Development of Methods for Establishing a Global Network for Aflatoxin Exposure


The goals of this project were to broaden the understanding of aflatoxin (AF) exposure and the connection to epidemiology using biomarkers. While contamination by the AF-producing molds may be universal within a given geographical area, the levels or final concentration of AFs in the grain product can vary from < 1 µg/kg (1 ppb) to > 12,000 µg/kg (12ppm). For this reason, many researchers agree that the measurement of human exposure to aflatoxins using biomarkers is more practical than using food contamination and consumption data.


The biomarker analysis technology previously developed was used to determine aflatoxin biomarker levels in blood serum from subjects in the West African countries of Burkina Faso and Ghana. The technology is a highly sensitive, non-antibody, non-radioactive and non-mass spectrometry based analytical method for rapidly measuring, at low cost, serum and urine aflatoxin B1 (AFB1), lysine (AFB-LYS), and fumonisin (FN) biomarkers using HPLC technologies. One of the novel achievements of the project was the establishment of the capacity for estimation in food, as well as biomarker based, of aflatoxin and fumonisin exposure at the Noguchi Medical Research Laboratory, in Accra, Ghana.

During 2011, animal studies were conducted to validate the newly developed method for measurement of AFB- LYS, and to explore immune toxic effects of aflatoxin exposure in animals treated with single dose and repeated doses. Detailed data analyses reported in 2012 demonstrates that liver GST-P+ cells and foci are sensitive biomarkers for AFB1 toxic effect and correlated with bile duct proliferation and biochemical alterations in F34 rats, which hold promise as potential target for future intervention strategies. AFB1-lysine adduct samples over several years were analyses on samples in Uganda in cooperation with the British Medical Research Council/Uganda Unit and RAKAI Health Program, which clearly demonstrated temporal pattern of aflatoxin exposure in rural human populations in Uganda. Co-contamination of aflatoxin and fumonisin in food and human dietary exposure was determined in residents in three different areas of China, and co-contamination was found in corn, rice, and wheat flour. Based on measured food consumption data, the co-exposure to aflatoxin and fumonisin in residents of rural China may contribute to the etiology of human chronic diseases in high-risk areas.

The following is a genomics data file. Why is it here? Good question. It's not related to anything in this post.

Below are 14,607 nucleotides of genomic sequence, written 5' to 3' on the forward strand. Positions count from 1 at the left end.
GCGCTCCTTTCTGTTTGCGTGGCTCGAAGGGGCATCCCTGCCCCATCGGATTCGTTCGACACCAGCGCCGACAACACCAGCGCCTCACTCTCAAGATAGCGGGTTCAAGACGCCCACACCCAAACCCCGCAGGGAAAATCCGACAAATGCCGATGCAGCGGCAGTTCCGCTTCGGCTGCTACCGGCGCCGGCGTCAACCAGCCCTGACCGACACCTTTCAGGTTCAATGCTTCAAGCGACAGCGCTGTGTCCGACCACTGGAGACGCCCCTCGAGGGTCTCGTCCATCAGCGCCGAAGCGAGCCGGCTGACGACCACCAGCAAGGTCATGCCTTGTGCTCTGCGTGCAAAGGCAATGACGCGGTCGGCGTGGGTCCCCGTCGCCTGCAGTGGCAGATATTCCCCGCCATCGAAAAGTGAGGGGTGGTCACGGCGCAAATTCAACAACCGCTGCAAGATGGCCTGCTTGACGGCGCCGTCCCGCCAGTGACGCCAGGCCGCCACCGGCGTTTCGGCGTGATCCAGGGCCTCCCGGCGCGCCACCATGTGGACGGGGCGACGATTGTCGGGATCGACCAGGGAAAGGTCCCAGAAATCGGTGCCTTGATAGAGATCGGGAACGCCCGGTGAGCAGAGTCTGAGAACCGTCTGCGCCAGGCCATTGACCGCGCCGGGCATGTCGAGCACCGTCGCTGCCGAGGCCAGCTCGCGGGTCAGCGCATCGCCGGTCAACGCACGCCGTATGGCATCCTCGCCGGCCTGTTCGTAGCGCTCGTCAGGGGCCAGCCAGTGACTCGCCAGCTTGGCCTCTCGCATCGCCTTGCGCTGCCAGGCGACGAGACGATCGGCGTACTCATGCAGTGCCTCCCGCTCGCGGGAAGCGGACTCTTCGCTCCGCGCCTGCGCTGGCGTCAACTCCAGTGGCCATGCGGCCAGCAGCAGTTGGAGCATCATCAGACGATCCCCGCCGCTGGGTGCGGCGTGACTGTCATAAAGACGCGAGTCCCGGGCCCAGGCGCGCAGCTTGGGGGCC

Lead Scientist

Dr. Jia-Sheng Wang

More about Wang

Research Collaborators

Kwame Nkrumah University of Science and Technology

  • Dr. William Otoo Ellis

Texas A and M University

  • Dr. Timothy Phillips

University of Alabama at Birmingham

  • Dr. Pauline E. Jolly

University of Georgia

  • Ms. Chryssi Laguines


Athens, GA USA

Research Location



09/26/2007 - 12/31/2012


Consumer Values

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